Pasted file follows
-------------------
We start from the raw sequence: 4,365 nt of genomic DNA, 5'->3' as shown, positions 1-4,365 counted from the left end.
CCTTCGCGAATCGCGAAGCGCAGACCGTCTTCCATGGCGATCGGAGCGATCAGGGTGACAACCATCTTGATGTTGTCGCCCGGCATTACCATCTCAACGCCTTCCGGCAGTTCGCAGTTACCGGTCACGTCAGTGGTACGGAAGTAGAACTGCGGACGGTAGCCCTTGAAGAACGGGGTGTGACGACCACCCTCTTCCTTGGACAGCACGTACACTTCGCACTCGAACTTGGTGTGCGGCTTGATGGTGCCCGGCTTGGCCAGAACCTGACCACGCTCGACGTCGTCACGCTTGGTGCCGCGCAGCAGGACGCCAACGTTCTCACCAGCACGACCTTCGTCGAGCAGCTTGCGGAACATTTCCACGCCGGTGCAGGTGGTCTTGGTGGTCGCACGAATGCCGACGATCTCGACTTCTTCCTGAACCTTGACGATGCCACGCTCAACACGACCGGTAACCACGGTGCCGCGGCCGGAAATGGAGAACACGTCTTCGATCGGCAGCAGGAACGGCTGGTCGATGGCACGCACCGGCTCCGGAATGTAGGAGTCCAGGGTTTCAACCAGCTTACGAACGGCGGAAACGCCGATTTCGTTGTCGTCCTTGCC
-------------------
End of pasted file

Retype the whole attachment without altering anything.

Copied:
We start from the raw sequence: 4,365 nt of genomic DNA, 5'->3' as shown, positions 1-4,365 counted from the left end.
CCTTCGCGAATCGCGAAGCGCAGACCGTCTTCCATGGCGATCGGAGCGATCAGGGTGACAACCATCTTGATGTTGTCGCCCGGCATTACCATCTCAACGCCTTCCGGCAGTTCGCAGTTACCGGTCACGTCAGTGGTACGGAAGTAGAACTGCGGACGGTAGCCCTTGAAGAACGGGGTGTGACGACCACCCTCTTCCTTGGACAGCACGTACACTTCGCACTCGAACTTGGTGTGCGGCTTGATGGTGCCCGGCTTGGCCAGAACCTGACCACGCTCGACGTCGTCACGCTTGGTGCCGCGCAGCAGGACGCCAACGTTCTCACCAGCACGACCTTCGTCGAGCAGCTTGCGGAACATTTCCACGCCGGTGCAGGTGGTCTTGGTGGTCGCACGAATGCCGACGATCTCGACTTCTTCCTGAACCTTGACGATGCCACGCTCAACACGACCGGTAACCACGGTGCCGCGGCCGGAAATGGAGAACACGTCTTCGATCGGCAGCAGGAACGGCTGGTCGATGGCACGCACCGGCTCCGGAATGTAGGAGTCCAGGGTTTCAACCAGCTTACGAACGGCGGAAACGCCGATTTCGTTGTCGTCCTTGCC